James Governor's Monkchips

On Adobe’s recent repositioning

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I have long argued Adobe needed to shit or get off the pot when it comes to the Enterprise business. Well – it recently decided to get off the pot.

Adobe has decided that it can’t make a broad-based enterprise platform play, and has refocused instead on two core markets it feels it can perform best in – namely Software for Marketing and Software for Creatives. It has laid off most off the staff associated with its enterprise business, including some good friends of mine. They’ll get new jobs or already have them, so that’s ok. With respect to its Flex app dev platform – it has chosen to hand the Flex code off to the Apache Software Foundation. Unless Adobe continues to play sugar daddy to Flex though its likely to wither on the vine. Open source code needs committers. One piece of code that deserves attention in the contribution is Blaze-DS, a data integration framework.

In related news Adobe is also dropping mobile Flash, in favour of packaging HTML5 and native for mobile and tablet apps using PhoneGap (also now an Apache proposal). PhoneGap definitely has significant market momentum.

From a strategy perspective Adobe’s decision to focus on high margin opportunities in markets it feels it can dominate makes perfect sense. Omniture is very good at sales to marketing departments. Creative Suite is well, Creative Suite – that is, one of the great franchises in tech.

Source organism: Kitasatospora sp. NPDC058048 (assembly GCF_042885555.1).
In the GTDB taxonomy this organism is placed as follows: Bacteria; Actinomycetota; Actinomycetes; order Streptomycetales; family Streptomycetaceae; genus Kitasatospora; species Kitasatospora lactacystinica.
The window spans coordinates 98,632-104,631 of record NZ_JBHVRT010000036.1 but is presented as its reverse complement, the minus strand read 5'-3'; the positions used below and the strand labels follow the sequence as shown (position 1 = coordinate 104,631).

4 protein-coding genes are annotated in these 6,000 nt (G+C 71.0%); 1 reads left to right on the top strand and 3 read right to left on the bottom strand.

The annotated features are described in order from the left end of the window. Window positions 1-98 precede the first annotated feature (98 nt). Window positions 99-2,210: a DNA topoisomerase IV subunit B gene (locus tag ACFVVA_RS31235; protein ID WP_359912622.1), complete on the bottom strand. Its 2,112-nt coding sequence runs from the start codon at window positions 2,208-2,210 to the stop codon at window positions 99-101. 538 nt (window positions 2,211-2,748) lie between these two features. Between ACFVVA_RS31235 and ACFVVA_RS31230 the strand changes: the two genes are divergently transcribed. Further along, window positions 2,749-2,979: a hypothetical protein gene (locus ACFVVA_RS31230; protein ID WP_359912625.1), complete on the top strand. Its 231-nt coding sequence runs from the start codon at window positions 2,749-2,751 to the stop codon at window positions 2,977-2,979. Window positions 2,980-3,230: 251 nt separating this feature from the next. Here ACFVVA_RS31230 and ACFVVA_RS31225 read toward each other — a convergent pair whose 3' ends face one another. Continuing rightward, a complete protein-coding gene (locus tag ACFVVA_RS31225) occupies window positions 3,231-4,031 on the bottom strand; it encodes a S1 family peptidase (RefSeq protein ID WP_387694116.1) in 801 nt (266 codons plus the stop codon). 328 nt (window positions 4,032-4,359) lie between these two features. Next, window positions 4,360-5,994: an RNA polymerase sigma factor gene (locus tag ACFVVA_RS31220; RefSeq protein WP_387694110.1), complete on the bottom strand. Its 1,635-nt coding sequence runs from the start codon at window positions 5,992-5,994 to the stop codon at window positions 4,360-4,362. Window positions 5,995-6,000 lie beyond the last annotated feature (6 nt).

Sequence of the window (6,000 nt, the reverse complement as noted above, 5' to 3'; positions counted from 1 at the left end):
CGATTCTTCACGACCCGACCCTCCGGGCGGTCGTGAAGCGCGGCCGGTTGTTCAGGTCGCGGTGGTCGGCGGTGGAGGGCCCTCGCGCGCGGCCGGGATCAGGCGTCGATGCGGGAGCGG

But from a developer relations perspective, a human view, a grassroots view, Adobe just lost a lot of goodwill, which is a problem because it is elite developers that are rocking the world of brand marketing right now. Untethering a developer community is not new for Adobe; see for example the ColdFusion ecosystem. But for all those people in the Adobe community that spent money to go to its MAX conference, and returned home all fired up, only too find a few weeks later that the MAX roadmaps were being torn up… the repositioning is awful news.

My old colleague Cote makes some great points in his analysis of the mobile Flash move.

This scenario seems great to me as I’ve always thought that Adobe is one of the better positioned application development toolchains out there…if they can just focus on HTML5 instead of Flash. The main thing I like to point out is that, chances are, PhotoShop was involved in any application you use. Not all, of course, but so much UI and UX work gets done with part of the Adobe toolchain. It’s a foot-in-the-door for the rest of the application development process.

There was a brief time, years ago, when Bruce Eckel brought the Adobe horse to the Java water, that passed into the RIA days, which are long over. Now, by embracing HTML5 (I hope, and it seems from recent moves), Adobe has a better shot at building that general, application developer business they’ve been lusting over for years. While talk of focusing more on “publishing” vs. “programming” slightly confused the point, the important thing to look at is the underlying technology and process supporting that publishing…namely HTML5-based programming, I’d suggest.

In summary Adobe’s decisions makes strong strategic sense, but there is definitely a human cost. Next year Adobe has to hope it can start to win more HTML5 developers to its toolchains than it will lose. It has a lot of work to do.

Adobe is a client.


  1. […] moves as bold. Taking action ahead of when it becomes inevitable is a good thing, but there are significant risks. Adobe’s platform is all about synergies, and chopping off bits that still have a significant […]

  2. Adobe needs to produce and sell their own Linux distro. Adobe lacks a platform and they get smacked around by Microsoft and Apple rather frequently of late. Linux lacks GUI polish and shine, along with industrial quality desktop applications. Adobe products tightly integrated with an Adobe linux distro would create a powerful desktop alternative for the masses.

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